Abstract: Globalisms and Power: Iberian Educational and Curriculum Policies features an impressive cast of Iberian curriculum theorists and philosophers. The appearance of this edited volume is an important event in the educational community not only in Europe but on this side of the Atlantic. For it inaugurates a vitally urgent debate over the organization of knowledge and the future of education in a context in which the very structural processes of our institutions of learning are becoming more and more compromised everyday by programs of marketization and neoliberal globalization. Nothing but the most unrelenting intellectual engagement in critique; nothing but the most Adorno-like commitment to going against the grain; nothing but the most unceasingly ardent mobilization of intellectual will can get educators beyond what our great colleague, Henry Giroux, calls “this state of siege.” João M. Paraskeva & Jurjo Torres Santomé and the contributors to this marvelously insightful anthology help us to think of ways to get beyond siege mentality. The arrival of this book from our Iberian colleagues is timely and should be read by all educators alarmed enough by the status quo of what has become enterprise education that they would be willing to work for insurgent action and change. Cameron McCarthy University of Illinois, Urbana-Champaign Paraskeva and Torres Santomé's edited collection 'Globalisms and Power: Iberian Educational and Curriculum Policies', is an insightful and timely critique of the diverse and destructive ways in which neoliberalism has penetrated the heart of education policy and practice.
Paraskeva Joao Menelau. 2010. Unaccomplished Utopia. Neo Conservative Dismantling of Public Higher Education in European Union. New York: Sense Publishers.
Abstract: This is a stimulating and original collection of chapters produced by an impressive group of international scholars. It provides a vital critical perspective that will strengthen our understanding of what the very important Bologna project means for Universities in Europe and beyond - Roger Dale, University of Bristol, UK. This book is an imperative read. It presents a powerful set of challenging and straightforward analyses of the current neo-Rightist attack on Higher Education and the Public Sphere in the European Union by The Bologna Process. In an era of Public Education characterized by a flood of magical neoliberal solutions, this volume exposes the real political aims behind the illusions created by the Bologna Process. Sans euphemisms, Joao Paraskeva and his colleagues have insightfully unveiled how these current technocratic instruments, while assuming unique, neutral, and scientific solutions, have hijacked this debate. Jurjo Torres Santome - University of Corunha, Spain. All too often EU's higher education policies are left untouched by the critical eye as if the totalizing machine of the EU was handed over from above as a generous gift from the politico-administrative elite to the ordinary people walking in the markets of educational vanity. Fortunately, authors of this volume have the courage to see through the many illusions installed in the apparently all-European, "harmonizing", educative apparatus. - Juha Suoranta, Professor of Adult Education, University of Tampere, Finland. Creating access to Higher Education is not easy. It is even harder to create an accord where more than 20 EU Countries come together to change their paradigm, to change their approach, and to create a common fabric of higher education in the European Union. The contributors of this volume have reached out to critically analyze this accord and to help us better understand the lethal costs associated with it, in terms of the labor, identity, and academic freedom. Sheila Macrine - Montclair University, USA. Joao Menalau Paraskeva begins his new book with a clear assessment of the pedagogical proposals of what he terms the neo radical centrist globalization forces: these proposals are dismantling public Higher Education in the European Union. His collaborators provide complementary data and reflections along the same lines, public universities in the European Union are at the threshold of becoming organizations chained to the market undermining any other social and pedagogical function. For some this diagnostic of universities turned into subservient educational institutions, more oriented to for-profit ventures and the commodification of knowledge, may seem an exaggeration. It is early to assess to what extents all the claims made in this book are going to be fully developed with the dangerous implications noted in it, but there is no doubt that its warnings are serious, well-researched and presented in a thorough manner. Paraskeva is a sensible scholar and is offering a sensible book about the marketization of the European public university that educators around the world should take seriously - Gustavo E. Fischman Arizona State University.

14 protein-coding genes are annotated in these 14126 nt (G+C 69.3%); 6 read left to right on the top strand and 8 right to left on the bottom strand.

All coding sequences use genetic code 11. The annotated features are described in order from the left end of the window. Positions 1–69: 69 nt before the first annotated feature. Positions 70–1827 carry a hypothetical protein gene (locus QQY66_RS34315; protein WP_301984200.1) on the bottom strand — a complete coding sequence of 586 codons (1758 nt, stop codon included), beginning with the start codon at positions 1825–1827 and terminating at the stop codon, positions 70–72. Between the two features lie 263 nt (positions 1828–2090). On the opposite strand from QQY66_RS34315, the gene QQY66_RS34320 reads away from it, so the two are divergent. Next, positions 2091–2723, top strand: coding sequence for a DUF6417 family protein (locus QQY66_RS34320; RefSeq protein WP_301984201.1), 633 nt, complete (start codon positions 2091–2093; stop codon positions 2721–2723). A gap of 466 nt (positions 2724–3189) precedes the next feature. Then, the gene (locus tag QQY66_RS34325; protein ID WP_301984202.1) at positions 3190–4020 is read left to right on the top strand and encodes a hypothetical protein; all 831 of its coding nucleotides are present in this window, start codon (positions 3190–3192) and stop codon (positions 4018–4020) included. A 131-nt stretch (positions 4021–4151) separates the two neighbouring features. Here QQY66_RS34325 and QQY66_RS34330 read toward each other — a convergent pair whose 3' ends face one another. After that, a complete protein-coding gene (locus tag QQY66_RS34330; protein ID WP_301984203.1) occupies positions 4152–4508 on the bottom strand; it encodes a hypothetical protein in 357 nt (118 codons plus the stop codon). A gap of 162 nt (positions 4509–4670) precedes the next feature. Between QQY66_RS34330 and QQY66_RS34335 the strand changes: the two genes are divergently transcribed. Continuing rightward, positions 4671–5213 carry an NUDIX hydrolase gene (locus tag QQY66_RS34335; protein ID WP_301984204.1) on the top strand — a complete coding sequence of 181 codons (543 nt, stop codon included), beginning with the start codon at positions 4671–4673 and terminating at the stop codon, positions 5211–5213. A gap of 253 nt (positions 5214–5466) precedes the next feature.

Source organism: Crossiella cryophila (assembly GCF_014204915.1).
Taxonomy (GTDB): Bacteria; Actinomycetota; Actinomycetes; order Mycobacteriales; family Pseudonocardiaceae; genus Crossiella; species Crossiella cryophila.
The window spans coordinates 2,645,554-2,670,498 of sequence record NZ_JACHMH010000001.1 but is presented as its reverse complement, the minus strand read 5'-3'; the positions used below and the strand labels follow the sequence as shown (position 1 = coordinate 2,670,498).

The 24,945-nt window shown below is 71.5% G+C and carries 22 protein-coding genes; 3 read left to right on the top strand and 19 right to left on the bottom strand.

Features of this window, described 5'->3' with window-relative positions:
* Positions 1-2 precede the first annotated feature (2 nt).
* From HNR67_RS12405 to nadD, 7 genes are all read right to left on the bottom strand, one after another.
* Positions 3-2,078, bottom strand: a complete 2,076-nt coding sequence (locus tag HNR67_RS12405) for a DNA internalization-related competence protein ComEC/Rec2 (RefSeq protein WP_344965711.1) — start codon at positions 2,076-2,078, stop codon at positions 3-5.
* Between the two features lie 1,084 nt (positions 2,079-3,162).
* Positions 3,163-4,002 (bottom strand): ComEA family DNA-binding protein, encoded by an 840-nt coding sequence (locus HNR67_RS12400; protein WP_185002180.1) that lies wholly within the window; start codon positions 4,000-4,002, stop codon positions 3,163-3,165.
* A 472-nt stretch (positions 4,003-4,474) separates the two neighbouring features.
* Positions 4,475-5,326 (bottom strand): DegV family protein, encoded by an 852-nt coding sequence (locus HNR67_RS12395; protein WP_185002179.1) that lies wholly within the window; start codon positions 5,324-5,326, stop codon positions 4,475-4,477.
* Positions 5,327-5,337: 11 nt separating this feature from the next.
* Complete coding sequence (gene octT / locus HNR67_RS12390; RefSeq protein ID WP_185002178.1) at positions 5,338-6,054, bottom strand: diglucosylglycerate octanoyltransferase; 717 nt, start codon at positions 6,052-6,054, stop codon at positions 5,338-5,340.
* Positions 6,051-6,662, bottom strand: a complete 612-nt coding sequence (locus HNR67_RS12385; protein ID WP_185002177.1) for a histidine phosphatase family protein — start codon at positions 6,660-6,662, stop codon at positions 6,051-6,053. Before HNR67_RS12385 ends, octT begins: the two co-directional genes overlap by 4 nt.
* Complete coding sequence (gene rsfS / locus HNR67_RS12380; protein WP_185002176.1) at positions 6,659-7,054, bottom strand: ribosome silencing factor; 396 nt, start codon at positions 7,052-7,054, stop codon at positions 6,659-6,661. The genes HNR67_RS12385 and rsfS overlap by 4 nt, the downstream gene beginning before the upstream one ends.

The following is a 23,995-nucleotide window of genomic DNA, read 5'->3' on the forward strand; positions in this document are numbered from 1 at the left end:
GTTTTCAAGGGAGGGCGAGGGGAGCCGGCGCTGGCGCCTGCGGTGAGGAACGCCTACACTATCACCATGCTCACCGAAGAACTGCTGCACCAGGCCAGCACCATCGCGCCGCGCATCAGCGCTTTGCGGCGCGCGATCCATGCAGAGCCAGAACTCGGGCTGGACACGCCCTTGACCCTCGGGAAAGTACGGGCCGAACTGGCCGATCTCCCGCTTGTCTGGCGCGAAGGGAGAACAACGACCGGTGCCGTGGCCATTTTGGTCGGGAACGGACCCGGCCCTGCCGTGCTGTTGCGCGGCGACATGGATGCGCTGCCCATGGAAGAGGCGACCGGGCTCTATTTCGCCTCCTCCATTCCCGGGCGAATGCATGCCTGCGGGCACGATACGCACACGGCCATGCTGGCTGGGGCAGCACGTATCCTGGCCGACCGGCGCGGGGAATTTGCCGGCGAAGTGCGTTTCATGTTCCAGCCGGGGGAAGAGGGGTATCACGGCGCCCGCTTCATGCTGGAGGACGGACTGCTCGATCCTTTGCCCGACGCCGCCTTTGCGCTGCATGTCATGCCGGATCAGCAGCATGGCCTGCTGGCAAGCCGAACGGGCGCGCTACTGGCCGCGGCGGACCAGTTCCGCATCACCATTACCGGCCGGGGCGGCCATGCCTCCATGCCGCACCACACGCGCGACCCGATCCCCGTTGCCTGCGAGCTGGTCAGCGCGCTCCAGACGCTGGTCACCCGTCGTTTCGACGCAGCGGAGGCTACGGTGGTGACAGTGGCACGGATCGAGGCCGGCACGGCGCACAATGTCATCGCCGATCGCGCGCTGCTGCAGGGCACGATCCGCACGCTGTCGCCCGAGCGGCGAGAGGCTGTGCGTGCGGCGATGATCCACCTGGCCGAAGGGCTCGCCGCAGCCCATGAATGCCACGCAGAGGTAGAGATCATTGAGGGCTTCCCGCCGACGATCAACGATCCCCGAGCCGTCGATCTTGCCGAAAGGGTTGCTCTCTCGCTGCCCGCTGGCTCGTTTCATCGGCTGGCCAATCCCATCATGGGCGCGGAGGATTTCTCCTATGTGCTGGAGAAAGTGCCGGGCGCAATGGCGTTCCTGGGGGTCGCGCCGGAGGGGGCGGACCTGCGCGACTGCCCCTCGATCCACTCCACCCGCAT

Paraskeva, Joao Menelau. 2011. Conflicts in Curriculum Theory. Challenging Hegemonic Epistemologies. New York: Palgrave MacMillan.
Abstract: This book challenges educators to be agents of change, to take history into their own hands, and to make social justice central to the educational endeavor. As a scholar immersed in a language of possibility, Paraskeva unabashedly embraces a pedagogy of hope championed by Paulo Freire where men and women of the world become conscious of their capacity as agents of history who can intervene in the world so as to make it less discriminatory and more humane.
Paraskeva, Joao M. 2009. "Dont Change the Subject. You Did It. Media and Schooling as Violence." In Researching Violence, Democracy and the Rights of People, ed. John Schostak and Jill Schostak. London: Routledge.

Substantive Focus:
Economic Policy
Education Policy PRIMARY
International Relations
Social Policy SECONDARY
Comparative Public Policy

Theoretical Focus:
Policy History
Policy Process Theory PRIMARY
Policy Analysis and Evaluation SECONDARY